Twenty-Two

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Danseuses bleues

c1893 by Edgar Degas
Musée d’Orsay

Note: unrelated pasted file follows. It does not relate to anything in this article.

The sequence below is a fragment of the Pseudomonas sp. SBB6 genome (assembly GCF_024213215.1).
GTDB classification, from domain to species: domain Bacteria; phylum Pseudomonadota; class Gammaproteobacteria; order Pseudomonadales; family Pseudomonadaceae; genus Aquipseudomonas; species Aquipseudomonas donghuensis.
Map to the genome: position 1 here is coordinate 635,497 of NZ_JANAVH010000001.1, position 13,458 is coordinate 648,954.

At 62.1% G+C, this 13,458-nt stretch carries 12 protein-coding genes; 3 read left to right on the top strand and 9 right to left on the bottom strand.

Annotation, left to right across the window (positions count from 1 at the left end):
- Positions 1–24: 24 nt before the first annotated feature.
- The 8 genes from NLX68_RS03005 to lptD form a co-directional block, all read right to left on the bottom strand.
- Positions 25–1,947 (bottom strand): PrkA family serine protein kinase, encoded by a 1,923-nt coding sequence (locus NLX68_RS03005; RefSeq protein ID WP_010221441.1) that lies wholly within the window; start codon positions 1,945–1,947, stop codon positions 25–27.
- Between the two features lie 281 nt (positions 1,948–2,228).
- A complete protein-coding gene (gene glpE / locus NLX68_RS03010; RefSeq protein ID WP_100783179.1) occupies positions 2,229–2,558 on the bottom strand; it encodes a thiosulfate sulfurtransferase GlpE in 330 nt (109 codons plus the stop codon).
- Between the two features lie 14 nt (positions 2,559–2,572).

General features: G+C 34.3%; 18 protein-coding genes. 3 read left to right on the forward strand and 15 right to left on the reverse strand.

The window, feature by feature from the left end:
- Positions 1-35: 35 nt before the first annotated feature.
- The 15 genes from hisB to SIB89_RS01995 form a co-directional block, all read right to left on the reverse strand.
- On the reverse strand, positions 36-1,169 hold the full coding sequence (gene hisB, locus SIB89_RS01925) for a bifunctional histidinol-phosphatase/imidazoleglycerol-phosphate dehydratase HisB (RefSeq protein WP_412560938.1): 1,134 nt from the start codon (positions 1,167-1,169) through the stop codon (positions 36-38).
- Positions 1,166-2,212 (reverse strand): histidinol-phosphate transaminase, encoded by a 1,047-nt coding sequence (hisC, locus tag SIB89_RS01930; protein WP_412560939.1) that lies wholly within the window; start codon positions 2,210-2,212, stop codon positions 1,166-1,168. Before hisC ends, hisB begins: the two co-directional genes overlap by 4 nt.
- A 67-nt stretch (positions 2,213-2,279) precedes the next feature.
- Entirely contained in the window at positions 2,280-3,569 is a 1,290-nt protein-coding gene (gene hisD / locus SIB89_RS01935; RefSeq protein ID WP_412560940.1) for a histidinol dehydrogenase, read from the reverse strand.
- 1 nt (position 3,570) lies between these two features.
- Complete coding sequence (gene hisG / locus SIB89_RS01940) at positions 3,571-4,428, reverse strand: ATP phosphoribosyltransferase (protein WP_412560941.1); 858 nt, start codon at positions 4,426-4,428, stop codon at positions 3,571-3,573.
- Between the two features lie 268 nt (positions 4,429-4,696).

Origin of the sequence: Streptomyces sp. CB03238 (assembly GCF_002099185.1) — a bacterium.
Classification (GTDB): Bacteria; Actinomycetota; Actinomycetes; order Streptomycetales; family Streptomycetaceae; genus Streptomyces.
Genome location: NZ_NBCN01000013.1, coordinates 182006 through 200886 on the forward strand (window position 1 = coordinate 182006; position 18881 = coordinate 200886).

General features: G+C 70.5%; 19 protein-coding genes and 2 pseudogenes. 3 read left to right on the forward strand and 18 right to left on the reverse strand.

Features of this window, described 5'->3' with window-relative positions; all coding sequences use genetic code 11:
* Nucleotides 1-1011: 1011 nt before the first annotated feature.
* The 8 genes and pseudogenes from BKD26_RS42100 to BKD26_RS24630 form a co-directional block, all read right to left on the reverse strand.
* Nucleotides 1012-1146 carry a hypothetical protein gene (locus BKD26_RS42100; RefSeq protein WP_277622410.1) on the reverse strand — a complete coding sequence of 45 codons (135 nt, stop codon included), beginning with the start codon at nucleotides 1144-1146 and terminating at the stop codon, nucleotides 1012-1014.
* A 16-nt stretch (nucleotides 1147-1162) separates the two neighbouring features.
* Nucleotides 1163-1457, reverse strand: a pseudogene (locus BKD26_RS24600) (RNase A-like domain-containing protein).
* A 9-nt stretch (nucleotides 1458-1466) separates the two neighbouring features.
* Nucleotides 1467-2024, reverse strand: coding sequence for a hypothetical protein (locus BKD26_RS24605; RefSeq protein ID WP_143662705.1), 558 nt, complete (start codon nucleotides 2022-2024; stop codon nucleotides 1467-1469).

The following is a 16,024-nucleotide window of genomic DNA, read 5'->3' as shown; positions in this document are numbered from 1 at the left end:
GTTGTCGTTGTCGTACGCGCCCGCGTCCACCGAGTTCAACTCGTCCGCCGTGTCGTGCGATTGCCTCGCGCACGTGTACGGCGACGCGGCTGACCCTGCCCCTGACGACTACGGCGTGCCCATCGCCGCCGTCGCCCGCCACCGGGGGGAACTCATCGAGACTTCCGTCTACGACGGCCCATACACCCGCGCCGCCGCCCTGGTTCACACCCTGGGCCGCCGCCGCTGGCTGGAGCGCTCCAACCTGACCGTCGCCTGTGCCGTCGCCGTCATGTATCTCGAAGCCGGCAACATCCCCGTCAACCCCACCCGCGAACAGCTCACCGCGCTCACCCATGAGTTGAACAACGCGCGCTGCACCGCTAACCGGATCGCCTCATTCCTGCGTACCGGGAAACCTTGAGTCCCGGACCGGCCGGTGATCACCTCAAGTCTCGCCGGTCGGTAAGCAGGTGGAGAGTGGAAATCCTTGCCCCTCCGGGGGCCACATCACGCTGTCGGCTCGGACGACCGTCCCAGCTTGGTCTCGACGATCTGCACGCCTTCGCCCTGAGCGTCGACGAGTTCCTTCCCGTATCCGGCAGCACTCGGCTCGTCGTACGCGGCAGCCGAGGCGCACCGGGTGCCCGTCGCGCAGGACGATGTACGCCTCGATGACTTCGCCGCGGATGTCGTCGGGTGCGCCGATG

When thinking of Impressionism, it is perhaps hard not to think of Degas; what better way to indulge the Impressionist obsession with movement of colour and light than in the skirts of dancers. In much the same way that Whistler adopted Nocturnes in black and grey, drawing our attention to the deliberate focus on colour, Degas does the same here. He names his dancers blue and colours them so, dazzling us with the sheer luminosity of their skirts; they are a blur of warm indigo, rustling in their undefined daubs. In the background Degas has particularly taken advantage of Impressionist style; we are given a glittering backdrop of the twinkling glow of stage lights, overlapped with intermittent green shadows that make up the allure of backstage half-light. It is completely atmospheric, and a welcome change of manipulation of style; a contrast to the usual Impressionist dapple of natural sunlight, this is the un-natural, but rather wonderful, blaze of the theatre underworld.

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